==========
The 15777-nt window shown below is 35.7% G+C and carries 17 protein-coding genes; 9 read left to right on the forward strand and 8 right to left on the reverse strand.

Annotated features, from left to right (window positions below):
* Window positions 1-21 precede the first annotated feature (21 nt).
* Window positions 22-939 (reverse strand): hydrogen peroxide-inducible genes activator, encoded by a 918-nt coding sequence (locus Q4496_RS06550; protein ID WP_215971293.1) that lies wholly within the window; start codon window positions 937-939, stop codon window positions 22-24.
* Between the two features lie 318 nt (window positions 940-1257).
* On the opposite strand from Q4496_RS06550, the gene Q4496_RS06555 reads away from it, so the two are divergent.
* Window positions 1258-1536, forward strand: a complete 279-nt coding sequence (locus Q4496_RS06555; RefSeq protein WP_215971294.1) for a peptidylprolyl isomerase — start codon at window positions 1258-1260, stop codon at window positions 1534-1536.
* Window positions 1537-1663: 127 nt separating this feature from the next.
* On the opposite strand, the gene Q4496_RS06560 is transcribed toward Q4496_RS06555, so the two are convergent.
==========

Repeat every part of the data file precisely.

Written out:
The 15777-nt window shown below is 35.7% G+C and carries 17 protein-coding genes; 9 read left to right on the forward strand and 8 right to left on the reverse strand.

Annotated features, from left to right (window positions below):
* Window positions 1-21 precede the first annotated feature (21 nt).
* Window positions 22-939 (reverse strand): hydrogen peroxide-inducible genes activator, encoded by a 918-nt coding sequence (locus Q4496_RS06550; protein ID WP_215971293.1) that lies wholly within the window; start codon window positions 937-939, stop codon window positions 22-24.
* Between the two features lie 318 nt (window positions 940-1257).
* On the opposite strand from Q4496_RS06550, the gene Q4496_RS06555 reads away from it, so the two are divergent.
* Window positions 1258-1536, forward strand: a complete 279-nt coding sequence (locus Q4496_RS06555; RefSeq protein WP_215971294.1) for a peptidylprolyl isomerase — start codon at window positions 1258-1260, stop codon at window positions 1534-1536.
* Window positions 1537-1663: 127 nt separating this feature from the next.
* On the opposite strand, the gene Q4496_RS06560 is transcribed toward Q4496_RS06555, so the two are convergent.